20 March 2012

Five Pancha Bootha Sthalams

There are five pancha boothasthalams or designated sacred spaces, where Shiva is worshipped as the five elements of nature: agni or fire (nerupu) at Arunachaleswarar Temple here at Tiruvannamalai, bhumi or earth at Ekambareswarar Temple in Kanchipuram; neer or water at Jambukeswara Temple in Thiruvanaikaval, vaayu or wind (kaatru) at Srikalahasti and as akasam or the sky at Chidambaram.

Arunachaleswarar Temple has a wealth of mythology attached to it which tells of its association with fire, heat, light and the sun. Primarily of which is the story of Shiva manifesting himself in the form of a massive column of fire, whose crown and feet could not be found by the Gods Brahma and Vishnu. A celebration of this manifestation is observed in particular during the festivals of Shivaratri and Karthigai Deepam. The lingam inside the Mulasthana of Arunachaleswarar Temple itself generates such intense heat radiation, that it is uncomfortable for pilgrims to spend more than a few minutes in the Siva Sannidhi.

At one time the authorities at the Temple planned to install an air-conditioner in the sanctum because of the reports of devotees fainting due to the extreme heat. But the plan was abandoned as a result of public opposition – as people felt that cooling the sannidhi would be interfering with the divine presence.

Arunachaleswarar Temple,
Tiruvannamalai (fire)

In Kancheepuram, the lingam is made of sand as Ekambareswarar is perceived to be in the form of earth. It is said that Parvati made the lingam from the sand on the river bank and did penance to unite with Shiva. Local devotees say both that the present lingam is made of sand and that the sand inside the temple is of a different colour to sand found elsewhere in the area.

Ekambareswarar Temple,
Kanchipuram (earth)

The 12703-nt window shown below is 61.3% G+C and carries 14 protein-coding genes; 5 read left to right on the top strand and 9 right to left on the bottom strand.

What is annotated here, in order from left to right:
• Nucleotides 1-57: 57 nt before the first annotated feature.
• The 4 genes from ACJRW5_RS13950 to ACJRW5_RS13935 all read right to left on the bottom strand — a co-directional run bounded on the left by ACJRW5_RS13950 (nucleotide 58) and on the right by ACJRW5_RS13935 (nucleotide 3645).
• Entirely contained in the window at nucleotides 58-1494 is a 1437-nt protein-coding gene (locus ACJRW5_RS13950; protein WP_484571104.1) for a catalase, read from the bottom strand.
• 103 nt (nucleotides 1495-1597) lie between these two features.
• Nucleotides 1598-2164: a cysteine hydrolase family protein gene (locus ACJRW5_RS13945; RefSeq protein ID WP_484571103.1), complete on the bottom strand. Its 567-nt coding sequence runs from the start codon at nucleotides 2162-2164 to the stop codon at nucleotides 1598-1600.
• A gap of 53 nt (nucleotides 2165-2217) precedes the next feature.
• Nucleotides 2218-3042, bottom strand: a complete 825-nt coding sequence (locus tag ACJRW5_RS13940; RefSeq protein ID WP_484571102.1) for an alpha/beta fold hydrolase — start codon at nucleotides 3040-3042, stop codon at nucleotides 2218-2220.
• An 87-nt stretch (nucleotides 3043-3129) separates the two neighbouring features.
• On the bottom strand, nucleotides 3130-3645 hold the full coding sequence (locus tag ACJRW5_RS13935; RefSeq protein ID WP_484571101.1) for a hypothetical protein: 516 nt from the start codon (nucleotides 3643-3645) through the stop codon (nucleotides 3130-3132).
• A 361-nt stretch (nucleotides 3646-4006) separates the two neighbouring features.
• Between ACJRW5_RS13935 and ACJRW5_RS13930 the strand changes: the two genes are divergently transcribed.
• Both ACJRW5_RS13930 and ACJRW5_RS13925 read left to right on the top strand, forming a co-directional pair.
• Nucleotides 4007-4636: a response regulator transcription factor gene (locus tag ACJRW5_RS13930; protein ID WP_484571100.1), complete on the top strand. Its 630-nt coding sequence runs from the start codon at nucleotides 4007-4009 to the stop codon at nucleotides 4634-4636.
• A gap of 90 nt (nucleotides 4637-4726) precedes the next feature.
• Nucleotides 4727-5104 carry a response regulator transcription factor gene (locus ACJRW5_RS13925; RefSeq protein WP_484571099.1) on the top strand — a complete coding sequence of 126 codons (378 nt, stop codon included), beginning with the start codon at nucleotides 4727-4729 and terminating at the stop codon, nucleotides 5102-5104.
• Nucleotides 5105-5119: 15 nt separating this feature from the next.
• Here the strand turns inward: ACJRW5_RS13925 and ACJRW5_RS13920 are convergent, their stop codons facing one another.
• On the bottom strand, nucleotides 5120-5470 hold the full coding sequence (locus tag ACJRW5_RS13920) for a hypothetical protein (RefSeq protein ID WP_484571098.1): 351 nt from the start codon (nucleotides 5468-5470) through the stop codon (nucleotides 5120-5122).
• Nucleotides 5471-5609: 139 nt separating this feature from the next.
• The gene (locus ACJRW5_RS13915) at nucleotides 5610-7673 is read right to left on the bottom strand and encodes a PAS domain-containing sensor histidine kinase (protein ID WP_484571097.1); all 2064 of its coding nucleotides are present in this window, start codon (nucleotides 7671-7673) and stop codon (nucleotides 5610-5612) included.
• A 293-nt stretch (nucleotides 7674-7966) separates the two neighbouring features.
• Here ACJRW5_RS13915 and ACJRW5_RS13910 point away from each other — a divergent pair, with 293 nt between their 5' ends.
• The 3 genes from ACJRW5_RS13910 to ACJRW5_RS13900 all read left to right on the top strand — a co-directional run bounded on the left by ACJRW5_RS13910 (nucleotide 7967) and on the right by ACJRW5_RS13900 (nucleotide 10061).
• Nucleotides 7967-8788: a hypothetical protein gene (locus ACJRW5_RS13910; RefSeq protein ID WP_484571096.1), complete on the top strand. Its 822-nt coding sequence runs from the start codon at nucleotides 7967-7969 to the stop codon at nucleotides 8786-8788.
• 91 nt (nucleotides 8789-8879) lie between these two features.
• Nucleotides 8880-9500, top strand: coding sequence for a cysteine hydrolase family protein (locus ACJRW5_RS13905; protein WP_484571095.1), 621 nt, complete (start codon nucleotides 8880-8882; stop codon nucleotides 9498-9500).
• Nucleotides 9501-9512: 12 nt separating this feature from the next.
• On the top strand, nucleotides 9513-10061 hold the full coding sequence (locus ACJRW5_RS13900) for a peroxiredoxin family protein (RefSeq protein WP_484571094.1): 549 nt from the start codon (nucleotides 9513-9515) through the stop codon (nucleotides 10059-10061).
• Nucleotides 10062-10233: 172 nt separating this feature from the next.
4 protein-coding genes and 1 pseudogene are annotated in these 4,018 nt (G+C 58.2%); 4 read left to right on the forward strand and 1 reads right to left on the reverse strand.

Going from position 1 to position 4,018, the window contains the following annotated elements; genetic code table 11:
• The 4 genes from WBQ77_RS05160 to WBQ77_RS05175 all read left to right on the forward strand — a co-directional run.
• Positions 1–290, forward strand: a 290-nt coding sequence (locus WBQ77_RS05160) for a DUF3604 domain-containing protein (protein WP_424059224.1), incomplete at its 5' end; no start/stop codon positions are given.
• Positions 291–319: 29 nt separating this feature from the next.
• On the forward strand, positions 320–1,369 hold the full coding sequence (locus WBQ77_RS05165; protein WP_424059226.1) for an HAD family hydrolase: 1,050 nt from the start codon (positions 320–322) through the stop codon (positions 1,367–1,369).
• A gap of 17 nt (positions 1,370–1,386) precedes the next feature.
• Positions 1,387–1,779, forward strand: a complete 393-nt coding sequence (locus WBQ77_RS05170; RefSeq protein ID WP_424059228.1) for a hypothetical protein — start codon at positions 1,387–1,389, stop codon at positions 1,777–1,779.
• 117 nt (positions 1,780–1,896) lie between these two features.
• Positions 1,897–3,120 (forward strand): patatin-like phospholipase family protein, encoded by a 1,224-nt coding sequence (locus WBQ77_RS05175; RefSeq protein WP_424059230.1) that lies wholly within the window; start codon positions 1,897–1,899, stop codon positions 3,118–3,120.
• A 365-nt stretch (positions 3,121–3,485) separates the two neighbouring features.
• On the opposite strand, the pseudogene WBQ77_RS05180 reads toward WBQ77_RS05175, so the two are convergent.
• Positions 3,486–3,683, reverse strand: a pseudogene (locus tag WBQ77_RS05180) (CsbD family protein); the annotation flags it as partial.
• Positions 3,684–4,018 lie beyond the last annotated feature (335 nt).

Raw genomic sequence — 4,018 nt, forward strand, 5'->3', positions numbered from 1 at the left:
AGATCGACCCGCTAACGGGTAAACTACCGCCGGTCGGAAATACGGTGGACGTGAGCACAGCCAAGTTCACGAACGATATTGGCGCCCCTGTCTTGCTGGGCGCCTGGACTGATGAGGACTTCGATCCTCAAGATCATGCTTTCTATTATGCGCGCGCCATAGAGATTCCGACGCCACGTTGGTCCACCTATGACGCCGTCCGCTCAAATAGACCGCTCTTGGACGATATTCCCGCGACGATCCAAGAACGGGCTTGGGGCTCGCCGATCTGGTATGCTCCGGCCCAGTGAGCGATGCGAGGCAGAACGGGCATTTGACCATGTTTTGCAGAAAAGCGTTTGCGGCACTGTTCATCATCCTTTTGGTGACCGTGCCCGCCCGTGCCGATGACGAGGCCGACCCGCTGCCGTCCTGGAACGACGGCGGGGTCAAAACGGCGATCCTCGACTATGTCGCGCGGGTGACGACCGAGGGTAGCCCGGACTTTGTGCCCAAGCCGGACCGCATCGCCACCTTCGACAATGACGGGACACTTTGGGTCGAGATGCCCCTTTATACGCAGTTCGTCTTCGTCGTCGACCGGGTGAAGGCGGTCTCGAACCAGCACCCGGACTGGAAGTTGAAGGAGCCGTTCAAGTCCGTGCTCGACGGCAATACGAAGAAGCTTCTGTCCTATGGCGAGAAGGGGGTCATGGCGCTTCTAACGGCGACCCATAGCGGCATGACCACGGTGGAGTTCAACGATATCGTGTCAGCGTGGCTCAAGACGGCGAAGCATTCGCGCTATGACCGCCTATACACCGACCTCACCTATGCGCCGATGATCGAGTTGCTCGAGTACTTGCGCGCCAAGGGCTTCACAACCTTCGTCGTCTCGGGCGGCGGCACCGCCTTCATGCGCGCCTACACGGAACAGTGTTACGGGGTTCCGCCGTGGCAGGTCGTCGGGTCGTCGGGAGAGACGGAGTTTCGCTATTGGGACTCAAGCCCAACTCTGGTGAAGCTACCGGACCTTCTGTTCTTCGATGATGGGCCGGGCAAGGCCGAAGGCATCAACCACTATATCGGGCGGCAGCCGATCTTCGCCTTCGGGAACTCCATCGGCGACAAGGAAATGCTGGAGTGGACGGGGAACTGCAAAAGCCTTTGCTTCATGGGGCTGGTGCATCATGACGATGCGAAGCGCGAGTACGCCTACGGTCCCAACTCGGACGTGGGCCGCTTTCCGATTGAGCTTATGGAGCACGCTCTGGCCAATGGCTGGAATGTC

At Thiruvanaikaval, Jalagandeeswarar is in the form of water. The lingam is in the midst of water and a spring is present inside the shrine. It is linked to the River Cauvery which runs close to the Temple. Even when the river runs dry, water is present inside the shrine all through the year. Goddess Akhilandeswari is said to have been pacified by Adi Sankara. Devotees consider the Goddess to be more powerful in this place than Shiva.

Thiruvanaikaval Temple,
Trichy (water)

At Kalahasthi, there is no window in the sanctum and just one solitary lamp flickers. No one knows where the wind comes from to make the lamp flicker. Sri Kalahastheeswara is in the form of air in this temple.

Kalahasti Temple (Air)

At Chidambaram, Shiva is present as Nataraja, the cosmic dancer, in the form of ether. Though there is an idol of Nataraja, he is Arupa or formless. There is a separate enclosure covered by a screen in the sanctum decorated with bilva leaves made of gold. Shiva is Arupa here and this is also called the Chidambara Rahasiyam - the secret of Chidambaram.

Chidambaram Natarajar Temple (Sky)

1 comment:

Anonymous said...

Very nice post on your blog which I just found when going through photos on Google Images.